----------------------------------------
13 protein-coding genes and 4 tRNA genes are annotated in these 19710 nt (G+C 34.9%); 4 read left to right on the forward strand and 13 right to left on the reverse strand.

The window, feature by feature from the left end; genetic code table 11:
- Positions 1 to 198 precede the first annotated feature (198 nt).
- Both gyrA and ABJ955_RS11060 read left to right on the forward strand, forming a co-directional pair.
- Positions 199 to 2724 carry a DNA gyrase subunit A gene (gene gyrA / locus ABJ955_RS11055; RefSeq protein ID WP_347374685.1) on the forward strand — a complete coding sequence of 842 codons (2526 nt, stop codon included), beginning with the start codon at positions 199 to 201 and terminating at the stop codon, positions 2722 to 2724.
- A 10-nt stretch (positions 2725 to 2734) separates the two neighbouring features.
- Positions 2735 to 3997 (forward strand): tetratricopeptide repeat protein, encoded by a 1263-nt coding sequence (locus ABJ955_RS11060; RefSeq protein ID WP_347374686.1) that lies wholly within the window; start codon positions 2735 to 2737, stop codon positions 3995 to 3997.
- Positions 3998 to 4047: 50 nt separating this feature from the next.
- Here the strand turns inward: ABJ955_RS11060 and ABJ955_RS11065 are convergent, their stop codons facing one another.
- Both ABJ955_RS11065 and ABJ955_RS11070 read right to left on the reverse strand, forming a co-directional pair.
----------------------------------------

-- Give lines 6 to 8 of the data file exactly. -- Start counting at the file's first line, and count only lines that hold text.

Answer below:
- A 10-nt stretch (positions 2725 to 2734) separates the two neighbouring features.
- Positions 2735 to 3997 (forward strand): tetratricopeptide repeat protein, encoded by a 1263-nt coding sequence (locus ABJ955_RS11060; RefSeq protein ID WP_347374686.1) that lies wholly within the window; start codon positions 2735 to 2737, stop codon positions 3995 to 3997.
- Positions 3998 to 4047: 50 nt separating this feature from the next.